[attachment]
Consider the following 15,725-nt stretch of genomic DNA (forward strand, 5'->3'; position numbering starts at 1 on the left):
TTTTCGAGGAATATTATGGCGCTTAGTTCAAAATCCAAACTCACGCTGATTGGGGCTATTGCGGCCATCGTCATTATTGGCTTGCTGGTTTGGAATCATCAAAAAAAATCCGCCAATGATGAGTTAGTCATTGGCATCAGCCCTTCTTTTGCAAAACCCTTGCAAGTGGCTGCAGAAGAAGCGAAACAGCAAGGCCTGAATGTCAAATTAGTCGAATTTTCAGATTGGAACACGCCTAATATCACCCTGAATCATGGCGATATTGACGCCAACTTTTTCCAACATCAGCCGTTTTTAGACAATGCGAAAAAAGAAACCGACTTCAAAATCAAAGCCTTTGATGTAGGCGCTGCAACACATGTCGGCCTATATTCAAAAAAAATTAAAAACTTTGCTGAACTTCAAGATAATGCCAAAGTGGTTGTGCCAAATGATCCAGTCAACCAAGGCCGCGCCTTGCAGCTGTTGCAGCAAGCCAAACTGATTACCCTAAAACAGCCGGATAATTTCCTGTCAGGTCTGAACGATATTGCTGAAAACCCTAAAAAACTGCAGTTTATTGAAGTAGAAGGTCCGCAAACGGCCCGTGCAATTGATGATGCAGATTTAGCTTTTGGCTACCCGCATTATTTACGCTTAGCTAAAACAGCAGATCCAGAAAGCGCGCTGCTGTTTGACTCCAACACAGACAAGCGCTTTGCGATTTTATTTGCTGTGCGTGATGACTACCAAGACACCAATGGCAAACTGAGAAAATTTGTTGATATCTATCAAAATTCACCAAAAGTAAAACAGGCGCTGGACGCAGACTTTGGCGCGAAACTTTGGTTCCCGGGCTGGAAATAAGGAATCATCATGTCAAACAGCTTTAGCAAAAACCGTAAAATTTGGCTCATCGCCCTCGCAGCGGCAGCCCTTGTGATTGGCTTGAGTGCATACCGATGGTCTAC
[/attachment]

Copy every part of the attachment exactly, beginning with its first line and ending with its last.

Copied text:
Consider the following 15,725-nt stretch of genomic DNA (forward strand, 5'->3'; position numbering starts at 1 on the left):
TTTTCGAGGAATATTATGGCGCTTAGTTCAAAATCCAAACTCACGCTGATTGGGGCTATTGCGGCCATCGTCATTATTGGCTTGCTGGTTTGGAATCATCAAAAAAAATCCGCCAATGATGAGTTAGTCATTGGCATCAGCCCTTCTTTTGCAAAACCCTTGCAAGTGGCTGCAGAAGAAGCGAAACAGCAAGGCCTGAATGTCAAATTAGTCGAATTTTCAGATTGGAACACGCCTAATATCACCCTGAATCATGGCGATATTGACGCCAACTTTTTCCAACATCAGCCGTTTTTAGACAATGCGAAAAAAGAAACCGACTTCAAAATCAAAGCCTTTGATGTAGGCGCTGCAACACATGTCGGCCTATATTCAAAAAAAATTAAAAACTTTGCTGAACTTCAAGATAATGCCAAAGTGGTTGTGCCAAATGATCCAGTCAACCAAGGCCGCGCCTTGCAGCTGTTGCAGCAAGCCAAACTGATTACCCTAAAACAGCCGGATAATTTCCTGTCAGGTCTGAACGATATTGCTGAAAACCCTAAAAAACTGCAGTTTATTGAAGTAGAAGGTCCGCAAACGGCCCGTGCAATTGATGATGCAGATTTAGCTTTTGGCTACCCGCATTATTTACGCTTAGCTAAAACAGCAGATCCAGAAAGCGCGCTGCTGTTTGACTCCAACACAGACAAGCGCTTTGCGATTTTATTTGCTGTGCGTGATGACTACCAAGACACCAATGGCAAACTGAGAAAATTTGTTGATATCTATCAAAATTCACCAAAAGTAAAACAGGCGCTGGACGCAGACTTTGGCGCGAAACTTTGGTTCCCGGGCTGGAAATAAGGAATCATCATGTCAAACAGCTTTAGCAAAAACCGTAAAATTTGGCTCATCGCCCTCGCAGCGGCAGCCCTTGTGATTGGCTTGAGTGCATACCGATGGTCTAC